Across Texas 80 (also known as San Marcos Highway), a sign lured me to Native Furniture Works Emporium, a barn-like building stuffed with custom wood furniture and country-themed home furnishings. James Robertson has made furniture since 1976, and the store specializes in products crafted from local pecan trees, including polished wood dining tables that are matched with chairs upholstered in cowhides. It all had me lusting after a country home to furnish. Since I have a suburban home instead, not to mention a tiny Honda car, I satisfied myself with a couple of knickknacks, including a coffee mug adorned with a horse and some Western-themed cocktail napkins.
In summer, most visitors to the Martindale area head to Don’s Fish Camp, a sprawling, 50-acre complex located off Texas 80 down a short, unpaved road that passes corrals of goats, cows, horses, donkeys, and a Longhorn or two. There’s an actual Don, last name Nelle, who has owned the property for more than 50 years. Colorful tubes tower several stories high under open shelters, and a fleet of school buses ferries river-runners about 10 minutes by road upriver. In season, the shuttles run from 10 a.m. to 5:30 p.m. on weekends and start at 11 a.m. on weekdays. Don’s will even pick folks up from local accommodations or send a bus to shuttle groups from Austin or San Antonio. The float down the river takes about three hours, and returning tubers are welcome to linger at the camp, where oak and pecan trees and thatch umbrellas shade picnic tables along the shore. Don’s campground opens year-round, offering tent camping along the river—perfect for enjoying warm fall days without the crowds.
Given the hint of chill to come in the fall air, though, I opted to stay dry and save tubing for another day. So I headed just up the road to Three Dudes Winery, where a rugged wood-and-metal tasting room faces a shaded outdoor seating area and decks overlooking the river. The first Friday of each month, these decks host Dudes and Dogs, an event featuring live music, Angus-beef hot dogs topped with a secret sauerkraut recipe, and, of course, wine.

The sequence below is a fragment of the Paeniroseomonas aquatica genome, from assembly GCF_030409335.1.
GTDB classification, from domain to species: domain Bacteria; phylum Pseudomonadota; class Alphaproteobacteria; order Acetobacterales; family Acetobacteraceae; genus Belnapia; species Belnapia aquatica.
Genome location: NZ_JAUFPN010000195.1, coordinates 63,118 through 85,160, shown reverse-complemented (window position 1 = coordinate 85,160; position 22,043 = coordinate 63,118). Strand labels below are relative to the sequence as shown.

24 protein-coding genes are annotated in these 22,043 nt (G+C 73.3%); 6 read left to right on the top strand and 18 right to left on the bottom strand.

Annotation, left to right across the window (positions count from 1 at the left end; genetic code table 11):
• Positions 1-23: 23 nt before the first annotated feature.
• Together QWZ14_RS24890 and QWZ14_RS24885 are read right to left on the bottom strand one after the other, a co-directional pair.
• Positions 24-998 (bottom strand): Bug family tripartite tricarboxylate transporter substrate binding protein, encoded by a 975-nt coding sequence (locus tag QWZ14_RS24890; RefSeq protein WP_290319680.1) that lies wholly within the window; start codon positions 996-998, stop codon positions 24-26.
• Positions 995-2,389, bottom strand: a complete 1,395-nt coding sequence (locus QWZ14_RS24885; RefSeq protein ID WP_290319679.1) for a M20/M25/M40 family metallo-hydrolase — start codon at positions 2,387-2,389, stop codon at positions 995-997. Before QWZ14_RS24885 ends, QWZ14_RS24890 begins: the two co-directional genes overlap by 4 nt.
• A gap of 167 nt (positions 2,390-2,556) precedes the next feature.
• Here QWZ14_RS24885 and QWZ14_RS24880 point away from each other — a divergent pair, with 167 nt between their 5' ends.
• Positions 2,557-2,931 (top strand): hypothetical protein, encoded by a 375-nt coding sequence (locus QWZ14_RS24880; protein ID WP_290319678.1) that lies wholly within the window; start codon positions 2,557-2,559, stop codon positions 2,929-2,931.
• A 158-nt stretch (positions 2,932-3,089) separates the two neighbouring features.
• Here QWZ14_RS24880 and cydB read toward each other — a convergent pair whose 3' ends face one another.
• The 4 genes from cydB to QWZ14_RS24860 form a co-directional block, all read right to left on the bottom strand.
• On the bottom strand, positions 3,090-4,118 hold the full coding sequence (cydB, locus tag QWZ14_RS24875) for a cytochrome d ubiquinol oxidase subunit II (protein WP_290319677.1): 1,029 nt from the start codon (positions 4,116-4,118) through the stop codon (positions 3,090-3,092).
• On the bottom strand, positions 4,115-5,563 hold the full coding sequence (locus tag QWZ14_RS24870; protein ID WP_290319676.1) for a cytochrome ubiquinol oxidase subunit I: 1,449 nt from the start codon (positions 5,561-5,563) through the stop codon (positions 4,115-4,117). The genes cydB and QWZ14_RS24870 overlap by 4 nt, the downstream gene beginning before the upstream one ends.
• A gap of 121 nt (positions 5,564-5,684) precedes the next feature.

The dudes in question are Jeff Felderhoff, Terry Alford, and Ron Pontiff, friends who had developed a tradition of touring Hill Country wineries together. During one of these outings, they hit on the idea of starting their own operation. The three built much of the facility themselves, with help from friends. Three Dudes, which strives to make its wines from 100 percent Texas grapes, currently offers six varieties for tasting: chenin blanc, merlot, cabernet sauvignon, white zinfandel, a Texas white, and a Texas red. “We make wines that we enjoy drinking, and our hope is that everyone who visits us finds at least one that they would take away as one they enjoy,” says Felderhoff.
I was tempted to head the short distance into San Marcos for a Saturday night dinner and perhaps some live music, but back at the River Haus, fresh firewood waited in the chimenea and now I had a bottle of merlot to sip in the hot tub. Tomorrow, I could sleep in before enjoying continental breakfast in the biergarten swing, followed by another long communion with the San Marcos River on the River Haus deck before heading back to the city. No need to drive farther; Martindale had everything I needed for my stress-free weekend.